- legal concept that a binding agreement exists between two (or more) parties if a reasonable person would judge from the outward and objective acts of the parties and the associated circumstances that an offer has been made and accepted.
- ELEMENTS: agreement exist, object/outward acts of the parties and associated circumstances.
- A manifestation of willingness to enter in a bargain, which created in the offeree the power of acceptance.
- ELEMENTS: Outward manifestation, intent (PKI), Definite and Certain in Terms (QTIPS), Communicated to Offeree
- Quotes and Advertisement are presumed to be invitations to negotiate
Define FIRM OFFER
- an offer bya merchant to buy or sell goods in a signed writing which by its terms gives assurance that it will be held open is not revocable for lack of consideration during that time.
- if no time is stated then reasonable time
- cannot exceed 3 months
- A manifestation of willingness to be bound the terms of the offer made in a manner invited or required by the offer.
- Bilateral contracts - preparation v. beginning performance
- Silence - along not acceptance except for previous relationship/dealings and offeree making use of consideration
- Reasonable time to accept
- certainty of terms: certain if can provide basis for breach and remedy
- Notice can be dispensed of
"MIRROR IMAGE RULE"
- an acceptance which contains additional or different terms or which in any way varies form the terms the original offer operates as a rejection and counter offer.
- an offeree's power of acceptance is terminated in the making of a counter-offer, unless the offeror has manifested a contrary intention or unles the counter-offer manifest a contrary intention of the offeree.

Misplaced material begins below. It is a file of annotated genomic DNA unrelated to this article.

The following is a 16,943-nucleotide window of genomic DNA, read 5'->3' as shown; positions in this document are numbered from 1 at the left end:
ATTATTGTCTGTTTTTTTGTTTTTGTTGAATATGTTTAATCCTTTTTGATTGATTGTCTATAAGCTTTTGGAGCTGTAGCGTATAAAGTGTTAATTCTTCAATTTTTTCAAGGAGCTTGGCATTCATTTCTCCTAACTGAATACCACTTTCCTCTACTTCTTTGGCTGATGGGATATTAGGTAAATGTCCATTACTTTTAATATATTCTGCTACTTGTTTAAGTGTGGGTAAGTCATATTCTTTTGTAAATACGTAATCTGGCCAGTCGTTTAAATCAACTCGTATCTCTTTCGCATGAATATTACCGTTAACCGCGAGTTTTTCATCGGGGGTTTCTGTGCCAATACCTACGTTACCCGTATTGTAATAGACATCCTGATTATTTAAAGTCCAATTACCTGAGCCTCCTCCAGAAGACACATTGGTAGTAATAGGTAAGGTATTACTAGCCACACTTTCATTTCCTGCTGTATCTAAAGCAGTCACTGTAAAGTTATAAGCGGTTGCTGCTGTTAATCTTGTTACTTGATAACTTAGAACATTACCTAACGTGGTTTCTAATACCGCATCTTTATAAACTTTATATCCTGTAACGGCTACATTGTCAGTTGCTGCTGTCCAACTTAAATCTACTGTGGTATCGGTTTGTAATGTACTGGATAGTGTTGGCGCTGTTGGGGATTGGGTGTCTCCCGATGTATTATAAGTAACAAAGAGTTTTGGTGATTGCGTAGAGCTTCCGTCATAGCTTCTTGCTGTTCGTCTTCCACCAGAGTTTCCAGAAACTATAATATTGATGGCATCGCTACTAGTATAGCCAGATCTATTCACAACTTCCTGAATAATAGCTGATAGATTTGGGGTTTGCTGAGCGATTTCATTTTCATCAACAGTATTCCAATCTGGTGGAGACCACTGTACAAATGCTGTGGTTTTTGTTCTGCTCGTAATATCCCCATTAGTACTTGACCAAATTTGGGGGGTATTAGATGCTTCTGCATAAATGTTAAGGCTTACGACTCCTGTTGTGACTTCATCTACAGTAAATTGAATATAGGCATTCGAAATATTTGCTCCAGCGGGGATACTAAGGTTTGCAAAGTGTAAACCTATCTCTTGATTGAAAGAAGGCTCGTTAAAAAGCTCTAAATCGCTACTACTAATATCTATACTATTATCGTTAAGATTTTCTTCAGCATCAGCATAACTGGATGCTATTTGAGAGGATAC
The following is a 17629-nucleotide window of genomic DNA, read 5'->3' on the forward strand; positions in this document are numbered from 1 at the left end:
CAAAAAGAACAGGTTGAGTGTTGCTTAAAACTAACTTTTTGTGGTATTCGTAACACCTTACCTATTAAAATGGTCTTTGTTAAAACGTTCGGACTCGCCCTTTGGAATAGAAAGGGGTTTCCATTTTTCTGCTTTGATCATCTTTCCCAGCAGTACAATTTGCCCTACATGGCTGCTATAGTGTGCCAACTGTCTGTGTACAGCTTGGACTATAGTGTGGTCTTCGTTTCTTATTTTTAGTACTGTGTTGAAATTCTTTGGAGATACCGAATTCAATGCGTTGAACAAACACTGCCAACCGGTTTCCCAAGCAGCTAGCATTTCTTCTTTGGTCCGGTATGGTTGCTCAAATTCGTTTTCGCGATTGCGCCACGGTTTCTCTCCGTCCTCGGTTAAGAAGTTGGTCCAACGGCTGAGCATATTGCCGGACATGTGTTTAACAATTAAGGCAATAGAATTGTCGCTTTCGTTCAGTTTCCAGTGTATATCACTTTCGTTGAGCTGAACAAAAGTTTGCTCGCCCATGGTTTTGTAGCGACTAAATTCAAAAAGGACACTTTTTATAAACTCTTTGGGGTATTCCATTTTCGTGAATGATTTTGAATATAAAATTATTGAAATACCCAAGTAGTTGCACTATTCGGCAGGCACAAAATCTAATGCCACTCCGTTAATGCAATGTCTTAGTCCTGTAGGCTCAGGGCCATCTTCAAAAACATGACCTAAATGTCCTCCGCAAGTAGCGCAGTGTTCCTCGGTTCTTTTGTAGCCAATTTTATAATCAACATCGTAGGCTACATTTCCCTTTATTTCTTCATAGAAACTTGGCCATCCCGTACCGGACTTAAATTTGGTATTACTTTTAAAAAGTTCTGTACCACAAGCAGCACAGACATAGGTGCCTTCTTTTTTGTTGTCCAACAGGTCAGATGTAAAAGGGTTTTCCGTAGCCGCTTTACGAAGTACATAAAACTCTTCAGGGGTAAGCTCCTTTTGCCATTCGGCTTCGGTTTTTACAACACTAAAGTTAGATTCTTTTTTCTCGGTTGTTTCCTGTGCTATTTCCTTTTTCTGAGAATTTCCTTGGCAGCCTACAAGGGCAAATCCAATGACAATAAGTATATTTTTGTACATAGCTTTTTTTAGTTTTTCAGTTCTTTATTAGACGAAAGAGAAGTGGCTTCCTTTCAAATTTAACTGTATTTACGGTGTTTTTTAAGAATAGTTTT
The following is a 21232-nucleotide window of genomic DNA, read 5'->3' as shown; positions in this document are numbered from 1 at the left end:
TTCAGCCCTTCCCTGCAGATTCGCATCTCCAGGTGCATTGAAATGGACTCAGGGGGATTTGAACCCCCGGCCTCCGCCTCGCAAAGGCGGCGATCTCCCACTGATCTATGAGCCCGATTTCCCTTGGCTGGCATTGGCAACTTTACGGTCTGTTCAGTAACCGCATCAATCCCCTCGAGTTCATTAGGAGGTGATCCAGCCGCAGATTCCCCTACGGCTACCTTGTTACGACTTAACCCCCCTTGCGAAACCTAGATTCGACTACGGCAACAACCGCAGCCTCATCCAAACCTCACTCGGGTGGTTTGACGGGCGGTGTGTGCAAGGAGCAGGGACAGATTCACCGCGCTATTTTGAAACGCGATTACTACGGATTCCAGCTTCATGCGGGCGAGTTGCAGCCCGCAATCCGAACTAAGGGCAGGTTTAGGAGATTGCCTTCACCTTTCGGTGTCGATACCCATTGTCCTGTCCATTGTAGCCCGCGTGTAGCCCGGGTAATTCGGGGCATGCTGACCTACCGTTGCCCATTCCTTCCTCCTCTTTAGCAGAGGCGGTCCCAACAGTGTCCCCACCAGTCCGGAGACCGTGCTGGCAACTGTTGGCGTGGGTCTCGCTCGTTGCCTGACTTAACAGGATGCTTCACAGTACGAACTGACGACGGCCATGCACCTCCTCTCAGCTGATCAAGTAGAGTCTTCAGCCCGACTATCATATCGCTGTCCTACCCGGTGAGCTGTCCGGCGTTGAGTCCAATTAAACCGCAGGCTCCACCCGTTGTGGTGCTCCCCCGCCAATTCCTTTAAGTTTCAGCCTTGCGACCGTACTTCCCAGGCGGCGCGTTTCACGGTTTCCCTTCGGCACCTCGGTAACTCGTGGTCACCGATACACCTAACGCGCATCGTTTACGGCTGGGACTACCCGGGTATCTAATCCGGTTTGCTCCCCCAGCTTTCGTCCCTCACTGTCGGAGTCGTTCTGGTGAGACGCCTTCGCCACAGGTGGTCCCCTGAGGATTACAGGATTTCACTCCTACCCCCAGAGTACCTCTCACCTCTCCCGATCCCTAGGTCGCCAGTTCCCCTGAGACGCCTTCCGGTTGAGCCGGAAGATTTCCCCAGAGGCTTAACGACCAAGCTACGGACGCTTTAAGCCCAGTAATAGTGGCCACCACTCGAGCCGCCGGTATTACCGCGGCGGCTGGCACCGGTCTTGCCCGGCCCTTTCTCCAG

- EXCEPTION: UCC 2-207
UCC 2-207 "BATTLE OF THE FORMS"
- Additional or different terms are treated as proposals for addiitonas to the contract
- Between MERCHANTS the terms become part of the contract unless: (1) the offer expressly limits acceptance, (2) the terms materially alters the contract, or (3) notification of objection to additional terms is given in a reasonable time.
- DIFFERENT TERMS: Majority states discrepant terms fall out and are replaced by suitable UCC gap-fillers.; Minority/CA states different terms are treated the same as additional terms (above).
Define "MAILBOX RULE"
- Acceptance is effective upon dispatch. Acceptance is deemed to be fully communicated when the offeree has placed the acceptance into the course of transmission to the offeror.
- Offeror assumes the risk
- Only applies if mail is the manner or medium invited by offer
- EXCEPTION: Option contracts only effective when received
- REJECTION/REVOCATION: Majority rule states effective upon receipt.; Minority/CA states effective upon dispatch.
- An offer may be withdrawn at any time prior to acceptance.
- ELEMENTS: Must be communicated to offeree, prior to acceptance.
- Express Revocation: giving actual notice to the offeree
- Implied or Indirect Revocation - next card
IMPLIED OR INDIRECT REVOCATION
- When the offeror takes action in consistent with keeping the offer open and the offeree received reliable information of the fact
- ELEMENTS: actions inconsistent, reliable notice to the fact
Define OPTION CONTRACT
- A promise not the withdraw or revoke an offer for a stated period of time.
- To be enforceable: (1) Consideration, (2) Merchant Firm Offer, (3) Detrimental Reliance, (4) created in Unilateral contract one performance has begun